On October 5, the Hong Kong government issued an anti-mask law, targeting protesters in the ongoing anti-government movement. Despite the government’s best attempts at quelling the movement, the ban has sparked more defiant and violent protests, threatening the livelihood of Hong Kong’s citizens.
Carrie Lam, the chief executive of Hong Kong, created the anti-mask law under the Emergency Regulations Ordinance (ERO), a mechanism that allows laws to be passed without the jurisdiction of the legislative branch. On the surface, the law simply bans the use of masks in both authorized and unauthorized public assemblies. It also stipulates, however, that authorities are permitted to remove masks to verify and record people’s identities, arresting those who resist. As Inkstone News notes, protestors could be imprisoned for a year sentence and fined HK $25,000 or $3,500 USD.
The ban, however, carries a dangerous precedent for Hong Kongers and the government alike. The masks carry a dual purpose: firstly, they protect against irritants such as pepper spray or tear gas; secondly, they conceal the identity of protestors, whose professional careers and personal lives are at stake. Without these masks, protestors are vulnerable to police attacks and facial recognition. Protestors could also be targets of counterattacks by pro-government assailants. Nevertheless, protestors have not complied and are now brazenly wearing the masks as a statement against the establishment.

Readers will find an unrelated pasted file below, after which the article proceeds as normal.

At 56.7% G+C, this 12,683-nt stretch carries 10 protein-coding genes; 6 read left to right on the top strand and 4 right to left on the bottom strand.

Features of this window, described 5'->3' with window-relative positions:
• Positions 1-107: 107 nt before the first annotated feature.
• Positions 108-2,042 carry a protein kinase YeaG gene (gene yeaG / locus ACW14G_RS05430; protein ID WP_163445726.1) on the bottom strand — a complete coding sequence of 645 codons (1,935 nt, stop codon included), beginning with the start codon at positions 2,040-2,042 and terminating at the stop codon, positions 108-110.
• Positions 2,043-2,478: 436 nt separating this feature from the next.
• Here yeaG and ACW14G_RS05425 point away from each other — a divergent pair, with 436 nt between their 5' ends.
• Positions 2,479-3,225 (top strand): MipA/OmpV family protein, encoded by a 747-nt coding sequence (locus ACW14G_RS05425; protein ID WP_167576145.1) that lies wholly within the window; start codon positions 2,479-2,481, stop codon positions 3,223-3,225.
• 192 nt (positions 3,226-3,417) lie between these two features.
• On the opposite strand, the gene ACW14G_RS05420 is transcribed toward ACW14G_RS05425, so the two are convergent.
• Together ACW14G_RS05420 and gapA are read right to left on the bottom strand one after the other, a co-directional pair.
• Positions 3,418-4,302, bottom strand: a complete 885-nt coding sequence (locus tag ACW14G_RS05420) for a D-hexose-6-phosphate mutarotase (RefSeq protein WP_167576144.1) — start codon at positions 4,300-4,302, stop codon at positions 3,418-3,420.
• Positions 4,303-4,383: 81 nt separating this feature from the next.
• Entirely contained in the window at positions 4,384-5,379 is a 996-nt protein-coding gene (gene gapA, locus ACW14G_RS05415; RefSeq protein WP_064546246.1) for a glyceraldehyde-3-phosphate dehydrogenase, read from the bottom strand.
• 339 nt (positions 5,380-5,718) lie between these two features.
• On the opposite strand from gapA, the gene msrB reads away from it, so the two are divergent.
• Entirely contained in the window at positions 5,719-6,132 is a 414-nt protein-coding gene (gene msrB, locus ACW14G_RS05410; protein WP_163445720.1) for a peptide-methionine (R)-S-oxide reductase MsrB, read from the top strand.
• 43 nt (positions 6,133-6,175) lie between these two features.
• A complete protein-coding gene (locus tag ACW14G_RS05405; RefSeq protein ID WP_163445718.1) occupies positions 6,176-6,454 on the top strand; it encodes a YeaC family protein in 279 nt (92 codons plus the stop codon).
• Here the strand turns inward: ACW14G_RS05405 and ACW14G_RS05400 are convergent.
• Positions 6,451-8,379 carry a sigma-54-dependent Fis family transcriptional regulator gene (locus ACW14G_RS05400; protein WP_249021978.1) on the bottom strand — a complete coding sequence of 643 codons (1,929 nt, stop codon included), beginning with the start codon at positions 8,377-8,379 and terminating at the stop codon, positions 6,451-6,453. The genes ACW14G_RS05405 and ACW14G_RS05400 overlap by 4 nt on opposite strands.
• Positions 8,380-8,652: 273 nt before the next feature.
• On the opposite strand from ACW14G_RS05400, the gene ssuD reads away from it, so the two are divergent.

Authorities have responded brutally in response to the mask movement. With the anti-mask law having only been released last week, police and other security officials were not given any formal training, according to the South China Morning Post. Instead, authorities have followed a loose interpretation of the law, taking extreme and often violent measures against protesters. Additionally, SCMP reports that 77 protesters have been arrested under the anti-mask law. Alex Lam, a reporter for Hong Kong’s Apple Daily News, tweeted about his own experience with the brutality in Hong Kong:
“1st day of #AntiMaskLaw, cue the abuse of power. Riot police came looking for ppl with masks in Central like a pack of wolves. They found two and rushed to push them to the ground. With the new law, #HKPolice thinks the(y) can use force simply bc ppl cover their face. #FreeHongKong” (Twitter).
Violent means have even been taken against civilians and reporters who, by the anti-mask law, are permitted to wear them for religious, professional, or journalistic reasons. The lack of communication among security officials and police forces is mainly responsible for the unscrupulous attacks against innocent bystanders.
While the government’s aims were to quietly end the protests with a “deterrent effect,” the ERO backfired with the law being regarded as “draconian” at best, The Economist reports. Although Lam states she will not incite the ERO again, The New York Times predicts she may be tempted to establish curfews and other strict limits to civil liberties.
Now, Hong Kong officials and protestors are at an impasse. Carrie Lam and her cabinet hope to quell the ongoing protests while simultaneously proving their worth and independence to China. Nevertheless, the government’s efforts have only been met with fierce defiance by increasingly adamant protestors. Will the Lam administration infringe on human rights and crackdown on the Mask Movement? Will the CCP get involved to get Hong Kong under control? Or will the protestors prevail in the end?
The movement has been sustained for months and while the future looks grim, hope burns bright in the hearts of the people.